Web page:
Fix School Discipline Toolkit for Educators - Page 24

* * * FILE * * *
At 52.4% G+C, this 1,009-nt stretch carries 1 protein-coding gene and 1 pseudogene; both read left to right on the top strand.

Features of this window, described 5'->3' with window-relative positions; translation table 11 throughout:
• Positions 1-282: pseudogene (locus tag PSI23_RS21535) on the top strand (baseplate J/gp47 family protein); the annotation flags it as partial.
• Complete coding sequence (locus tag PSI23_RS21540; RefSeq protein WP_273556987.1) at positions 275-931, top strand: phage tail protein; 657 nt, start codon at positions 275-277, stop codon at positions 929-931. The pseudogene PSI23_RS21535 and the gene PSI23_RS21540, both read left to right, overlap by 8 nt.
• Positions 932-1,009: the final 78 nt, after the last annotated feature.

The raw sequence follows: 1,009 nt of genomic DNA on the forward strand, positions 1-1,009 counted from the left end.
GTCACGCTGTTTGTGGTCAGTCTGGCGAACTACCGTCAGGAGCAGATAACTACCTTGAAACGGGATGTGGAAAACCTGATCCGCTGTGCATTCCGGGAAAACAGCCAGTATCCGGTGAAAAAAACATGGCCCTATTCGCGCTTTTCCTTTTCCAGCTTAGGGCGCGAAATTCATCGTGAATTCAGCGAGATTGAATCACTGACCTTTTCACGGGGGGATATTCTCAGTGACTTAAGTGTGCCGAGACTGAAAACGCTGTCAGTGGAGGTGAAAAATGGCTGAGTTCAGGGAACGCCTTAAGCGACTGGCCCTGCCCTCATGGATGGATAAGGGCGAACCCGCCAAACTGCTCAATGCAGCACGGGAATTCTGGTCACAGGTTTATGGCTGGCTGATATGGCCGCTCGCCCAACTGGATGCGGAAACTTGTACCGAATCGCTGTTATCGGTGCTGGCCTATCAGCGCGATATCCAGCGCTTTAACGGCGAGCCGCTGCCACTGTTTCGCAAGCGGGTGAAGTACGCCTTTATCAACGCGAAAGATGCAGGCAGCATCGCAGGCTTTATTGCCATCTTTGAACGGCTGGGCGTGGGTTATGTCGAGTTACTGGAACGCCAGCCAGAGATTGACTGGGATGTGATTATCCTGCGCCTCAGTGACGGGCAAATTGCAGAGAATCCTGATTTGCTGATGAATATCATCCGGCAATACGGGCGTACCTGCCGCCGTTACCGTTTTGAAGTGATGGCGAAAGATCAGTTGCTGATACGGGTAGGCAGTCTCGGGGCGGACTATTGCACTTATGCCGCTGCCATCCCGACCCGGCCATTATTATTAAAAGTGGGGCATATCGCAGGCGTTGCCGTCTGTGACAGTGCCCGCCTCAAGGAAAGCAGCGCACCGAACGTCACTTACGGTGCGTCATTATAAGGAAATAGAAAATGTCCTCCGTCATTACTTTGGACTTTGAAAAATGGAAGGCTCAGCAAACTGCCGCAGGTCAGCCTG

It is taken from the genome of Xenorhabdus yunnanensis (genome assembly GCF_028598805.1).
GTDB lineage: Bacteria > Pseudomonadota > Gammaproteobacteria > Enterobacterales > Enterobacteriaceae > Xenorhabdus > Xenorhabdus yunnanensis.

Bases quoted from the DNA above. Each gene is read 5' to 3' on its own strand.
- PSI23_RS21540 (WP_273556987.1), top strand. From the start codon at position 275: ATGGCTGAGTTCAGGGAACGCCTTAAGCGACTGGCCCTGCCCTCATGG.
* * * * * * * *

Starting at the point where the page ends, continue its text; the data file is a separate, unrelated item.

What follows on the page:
attendance, graduation, and college preparedness. Initially, staff and faculty were resistant to the ideas proposed by InnerCity Struggle but gradually came to agree that Garfield needed to change. With the great leadership of Principal Huerta, the school staff worked with parents and community to develop a plan to improve the school and that included the small learning community model and meaningful implementation of positive behavior interventions and supports. Principal Jose Huerta, Assistant Principal Rose Anne Ruiz, former Dean of Students Aurora Mellado, former Social Worker Gelber Orellano, PSW When and how did you implement a positive behavior intervention and support model at Garfield? Former Assistant Principal Ramiro Rubalcaba (Rubalcaba): In 2007, LAUSD passed a policy requiring PBIS as the alternatives to suspension and expulsion framework. At that time, we had been issuing over 600 suspensions per year. During the spring of the 2008 – 2009 school year, Principal Jose Huerta, selected me t o be assistant principal and work with discipline, and I came back to Garfield from other assignments. We were mandated to go to training. We were hesitant at first but once we got there and took the training, we saw that there was really something to PBIS. Additionally, I took a road trip around LAUSD and visited other schools 22 How we can fix school discipline implementing PBIS. We decided that we were going to eliminate suspensions of all kinds for the rest of that school year and explained to staff that we were no longer going to suspend students. Instead, we fully implemented School-Wide Positive Behavior Interventions and Supports (SWPBIS). In 2009-2010, we implemented a computer based referral system. We became a data-centered school. Teachers had been referring students for insignificant things, and we couldn’t track all the data: who sent which student for what? Many times, students would just tear up the referral. We trained the teachers during the summer of 2009 on the online referral system and gave them a clear understanding of what we would be doing with the referrals and that we would be assisting the students or staff who needed the most help. We put a progressive discipline policy in writing. In this policy, we made it clear that safety and discipline were everyone’s responsibility. Before a teacher could send a student to the office, there were a list of interventions that needed to be completed. That year, there were 150 suspensions for the entire 20092010 school year. Additionally, we got students involved in governance. We had them make motivational posters about the school rules and present them at assemblies. Assistant Principal Rose Anne Ruiz (Ruiz): We incorporated the three SWPBIS rules – Be Safe, Responsible and Respectful - into our three Expected Schoolwide Learning Results (ESLRs) that we had always used: Persons of Character, Communicators, and Critical Thinkers. How has the climate of your school changed since implementation? Principal Jose Huerta (Huerta): Ten years ago, this used to be a school where students would get jumped into gangs in the restroom. We had a severe gang problem, which was apparent from all of the tagging (graffiti) on campus. There were also drug problems on campus. It was a chaotic environment, inside and out. We’ve come a very long way and have really shifted the culture. Our main focus